“I think of it like, if we walk out on stage and it’s a nine, if we can’t make it an eleven, what’s wrong with us,” Bennett explains about The Sultans mindset. He prides himself on never missing a show, recalling a time he came close when The Sultans tour van got stuck in traffic outside a, not kidding, Dave Matthews Band concert in Connecticut on the same night as a Sultans gig.

“We ditched the van and carried our shit a mile down to the show,” he says with a chuckle.

Then there are the hurricanes. It’s his biggest fear, though not because of their capacity for destruction. He made a schedule, damn it, and now he’s stuck in a bar on Nantucket buying rounds of drinks for his band until 5 a.m. because there’s no beds to crash on. But hey, the show still goes on, no matter the elements.

“Everyone wants to get married during hurricane season. If your guests can make it, we can make it,” he promises.

Before recently moving to Palm Beach, Florida, full-time, Bennett worked out of a wood cottage he called The Outhouse next to the pool behind his Edgartown summer home. On another rainy day a few weeks after the event at the Captain Flanders House, he’s sitting at his desk surrounded by two large computer screens and watching CNBC’s Mad Money out of the corner of his eye. His German shepherd Mia is curled up nearby. He just read some tweet from Tesla CEO Elon Musk and is shaking his head.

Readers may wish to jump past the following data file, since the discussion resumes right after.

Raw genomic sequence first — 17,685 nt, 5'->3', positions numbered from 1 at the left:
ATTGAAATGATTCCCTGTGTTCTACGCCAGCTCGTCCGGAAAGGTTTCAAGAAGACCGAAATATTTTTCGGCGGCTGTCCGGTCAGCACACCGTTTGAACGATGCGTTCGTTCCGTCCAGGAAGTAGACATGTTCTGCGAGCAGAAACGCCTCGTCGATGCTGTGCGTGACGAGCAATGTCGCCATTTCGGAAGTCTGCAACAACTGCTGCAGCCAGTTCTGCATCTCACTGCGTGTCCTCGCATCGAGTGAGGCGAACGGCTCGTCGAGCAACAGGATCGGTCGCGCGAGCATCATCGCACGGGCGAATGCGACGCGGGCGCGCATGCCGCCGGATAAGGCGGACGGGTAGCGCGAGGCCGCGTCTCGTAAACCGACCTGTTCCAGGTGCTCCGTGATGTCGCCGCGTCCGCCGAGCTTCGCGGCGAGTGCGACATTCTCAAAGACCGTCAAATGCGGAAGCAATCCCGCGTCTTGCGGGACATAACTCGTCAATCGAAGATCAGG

“They’re pretty good dancers,” Bennett says of the Clintons.
Courtesy Jerry Bennett

“I had Twitter for a while. I could see its dangers,” he says. He’s wearing his typical work-from-home style: jeans and a gray T-shirt along with his father’s Freemason ring on his right hand. He’s working on matching his musicians with gigs and gigs with playlists. “It’s Jenga, it’s a puzzle,” he explains. He logs out and takes me to the main house, into a large room with furniture and instruments strewn about from moving preparations. He sits at a Steinway piano in the corner, his mother’s, and plays a few notes.

“I want to get better at the piano and play again,” he says. “Growing up, my mom was a musician and a dancer. [The Count Basie Orchestra] would come to the house to jam.”

He smiles and looks off, recalling mornings waking up in his home in Scranton, Pennsylvania, to an alarm of jazz and swing music. His father Richard, a businessman and jazz lover, would invite the Count Basie crew over for after parties in the Bennett basement that would often go on until the wee small hours of the morning. His mother, Helen, would dance along. Instead of being sent back to bed, Bennett was allowed to join in on drums, which he quickly took a shine to. By the time the family moved to New Jersey in 1965, Bennett could play piano and saxophone, but drumsticks still felt best in his hands. He studied jazz percussion at the New England Conservatory of Music in Boston for five years and then moved to New York City, determined to become “the world’s greatest drummer.”

He landed a few studio gigs, playing sessions with the likes of Duran Duran and Grace Jones, but most days the phone never rang and rent payments were always on the mind.

“I was just stressed, man,” he recalls. “You do a six-week record and go home again with no job. I didn’t like having no say in my future.”

To make ends meet, he would play drums at weddings during the day and write jingles for commercials at night. Turns out he had a knack for songwriting and landed work with Coke (and Pepsi), Jeep (and Ford), and Red Stripe beer, for which his jingle got airplay for six years. He also contributed music to horror movies A Nightmare on Elm Street and Children of the Corn.